Deceleration Training: The Secret Ingredient to Making You Faster

How Deceleration Training Makes You Faster

Deceleration training is the secret ingredient to skyrocketing your athletic potential and fortifying your body against injury. If you’ve been looking for that one area of training ignored by most athletes that will set you apart from your competition, deceleration training is that missing link.

This article breaks down everything you need to know about deceleration in sports, why it’s a crucial factor in your athletic development, and the tools and exercises to take your deceleration training to the next level.

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Acceleration vs. Deceleration in Sports

“Speed has never killed anyone. Suddenly becoming stationary, that’s what gets you.”  

– Jeremy Clarkson

Acceleration gets most of the attention in sports and athletic development. And for well-deserved reasons. Seeing an athlete blast past their opponents on a breakaway or a photo finish sprint in the Olympics is exhilarating for athletes and spectators alike. 

But the faster you can move your body means needing additional stopping power, and for many sports, more capacity to shift your forward momentum to change directions rapidly. 

Think of your body as a high-performance Formula One car. Without a robust braking system, you can’t set up the rest of the car to maximize its speed. Your engine power, steering, and aerodynamics are all limited by the car’s reliable ability to decelerate.

Your speed and acceleration would be incredible if you put a Formula One engine into a stock 1980 Honda Civic. But without a massive upgrade to your brakes, setting a fast lap time around the track would be a nightmare. And worse, it wouldn’t be long until you find yourself making a trip to the emergency room.

The Importance of Deceleration Training for Athletes

Your body is a lot like that high-performance racecar. You need to think of the system as a whole to maximize your performance and safety as an athlete.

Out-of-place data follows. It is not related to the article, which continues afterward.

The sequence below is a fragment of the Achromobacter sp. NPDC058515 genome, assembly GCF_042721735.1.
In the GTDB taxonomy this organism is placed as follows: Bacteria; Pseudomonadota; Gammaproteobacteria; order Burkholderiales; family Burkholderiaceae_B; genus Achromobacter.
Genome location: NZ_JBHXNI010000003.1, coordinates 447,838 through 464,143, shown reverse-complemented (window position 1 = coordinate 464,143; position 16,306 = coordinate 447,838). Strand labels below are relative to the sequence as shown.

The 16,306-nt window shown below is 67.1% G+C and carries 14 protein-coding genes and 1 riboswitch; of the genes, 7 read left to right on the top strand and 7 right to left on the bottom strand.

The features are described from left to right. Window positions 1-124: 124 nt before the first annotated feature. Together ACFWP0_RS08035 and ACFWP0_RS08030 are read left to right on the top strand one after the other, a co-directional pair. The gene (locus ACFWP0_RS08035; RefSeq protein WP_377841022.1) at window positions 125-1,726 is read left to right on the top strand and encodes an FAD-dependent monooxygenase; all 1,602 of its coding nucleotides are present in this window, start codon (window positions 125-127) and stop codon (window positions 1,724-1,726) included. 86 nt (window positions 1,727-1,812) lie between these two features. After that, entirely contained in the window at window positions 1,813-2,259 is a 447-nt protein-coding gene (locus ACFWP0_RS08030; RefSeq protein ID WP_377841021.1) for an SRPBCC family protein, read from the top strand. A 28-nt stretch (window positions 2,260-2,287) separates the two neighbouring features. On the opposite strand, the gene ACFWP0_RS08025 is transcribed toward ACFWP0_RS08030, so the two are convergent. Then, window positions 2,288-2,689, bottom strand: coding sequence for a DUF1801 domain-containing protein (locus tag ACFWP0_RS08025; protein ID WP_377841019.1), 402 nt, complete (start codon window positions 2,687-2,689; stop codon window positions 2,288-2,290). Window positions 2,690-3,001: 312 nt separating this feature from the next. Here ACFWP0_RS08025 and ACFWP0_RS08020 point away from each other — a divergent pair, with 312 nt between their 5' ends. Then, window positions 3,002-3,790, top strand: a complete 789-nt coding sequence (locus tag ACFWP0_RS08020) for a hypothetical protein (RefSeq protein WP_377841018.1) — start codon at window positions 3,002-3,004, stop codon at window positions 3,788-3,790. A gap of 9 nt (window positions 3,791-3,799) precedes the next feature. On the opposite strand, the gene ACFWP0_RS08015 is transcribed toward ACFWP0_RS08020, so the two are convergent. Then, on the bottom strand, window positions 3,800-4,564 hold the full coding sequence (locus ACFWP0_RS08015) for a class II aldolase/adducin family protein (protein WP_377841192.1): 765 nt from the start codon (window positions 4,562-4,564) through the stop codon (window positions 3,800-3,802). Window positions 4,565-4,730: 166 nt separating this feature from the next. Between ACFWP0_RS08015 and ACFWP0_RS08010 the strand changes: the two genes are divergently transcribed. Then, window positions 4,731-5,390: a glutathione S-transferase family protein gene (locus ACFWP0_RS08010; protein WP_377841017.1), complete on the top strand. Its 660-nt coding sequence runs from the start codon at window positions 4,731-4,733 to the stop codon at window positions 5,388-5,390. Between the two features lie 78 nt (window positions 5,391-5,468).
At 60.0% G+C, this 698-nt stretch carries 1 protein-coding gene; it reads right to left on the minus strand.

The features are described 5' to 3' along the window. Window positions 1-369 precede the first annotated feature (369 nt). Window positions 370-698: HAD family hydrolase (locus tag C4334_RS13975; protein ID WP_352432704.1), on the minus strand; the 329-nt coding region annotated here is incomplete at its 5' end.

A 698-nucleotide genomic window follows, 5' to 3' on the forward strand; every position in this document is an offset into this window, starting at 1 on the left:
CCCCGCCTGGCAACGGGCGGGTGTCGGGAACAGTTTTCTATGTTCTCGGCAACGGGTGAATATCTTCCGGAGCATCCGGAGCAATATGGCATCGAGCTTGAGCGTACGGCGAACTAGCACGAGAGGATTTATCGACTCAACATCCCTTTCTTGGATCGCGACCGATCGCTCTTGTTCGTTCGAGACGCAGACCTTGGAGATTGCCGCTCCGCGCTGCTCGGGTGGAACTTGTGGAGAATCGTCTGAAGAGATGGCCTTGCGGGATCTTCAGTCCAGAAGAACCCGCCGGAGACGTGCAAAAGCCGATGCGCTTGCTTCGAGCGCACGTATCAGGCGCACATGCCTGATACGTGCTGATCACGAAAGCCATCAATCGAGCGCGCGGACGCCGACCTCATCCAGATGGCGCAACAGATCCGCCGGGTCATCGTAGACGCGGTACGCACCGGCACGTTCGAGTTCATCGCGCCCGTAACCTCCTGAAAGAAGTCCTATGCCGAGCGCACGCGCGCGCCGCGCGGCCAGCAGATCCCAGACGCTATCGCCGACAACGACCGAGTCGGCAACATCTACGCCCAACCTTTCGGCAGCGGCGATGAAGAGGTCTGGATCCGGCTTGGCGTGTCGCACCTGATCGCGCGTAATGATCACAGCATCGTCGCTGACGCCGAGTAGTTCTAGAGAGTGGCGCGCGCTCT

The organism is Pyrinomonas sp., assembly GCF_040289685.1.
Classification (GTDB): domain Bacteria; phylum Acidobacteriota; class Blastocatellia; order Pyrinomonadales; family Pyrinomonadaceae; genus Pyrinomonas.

Making upgrades to your top speed and acceleration are both excellent ways to improve your athletic performance. But neglecting to also develop your deceleration in the process means leaving a ton of untapped potential still on the table and only increases your risk of game-ending injury.

Deceleration for Improved Athletic Performance

The key for multi-directional speed and agility is a combination of your ability to reduce force through deceleration and produce force through acceleration.

There’s more to speed than your ability to run fast in a straight line for sports with dynamic motion. Success (and speed) on the field means having the ability to transfer momentum more effectively than your opponent.

Imagine a running back who breaks through the line on a play. Straight-line speed is crucial, but what happens when he sees the safety heading directly towards him? Success at that moment relies on his ability to transfer his forward momentum to move laterally into an open gap more quickly than the safety.

This transfer of momentum is determined by your ability to decelerate. And is the deciding factor between outmaneuvering the safety for a touchdown or getting laid-out flat on your back. 

Acceleration and deceleration are inseparably linked. Just like you need acceleration to be a successful athlete, deceleration is the glue tieing every aspect of your capabilities together. A well-developed balance of the two is what separates good athletes from great athletes.

Deceleration for Injury Reduction

Most severe non-contact injuries like tendon tears and joint damage occur during sudden deceleration and rapid changes in motion.

Just like an engine that is more powerful than its brakes will result in a crash, having more speed than capacity for deceleration can put your body in significantly compromising positions.

Deceleration training combines strengthening the supporting muscles of joints used in changing direction (like your ankles, knees, and hips) and proper technique to ensure those muscles are correctly activated and to full effect.

When you strengthen the capacity of these muscles and train them to engage properly, you begin to develop a framework for understanding the thresholds of your movements. These thresholds are the line between successful execution and injury. 

Deceleration training helps you move that line up to increase your capability as an athlete while keeping your risk of game-ending injury as low as possible.

Muscles Used in Deceleration and Change of Direction

The key to deceleration and changing direction is the capacity of your ankles, knees, and hips as your foot makes contact with the ground. 

Having strength in the key muscle groups that enable these joints to function is what determines your ability to decelerate.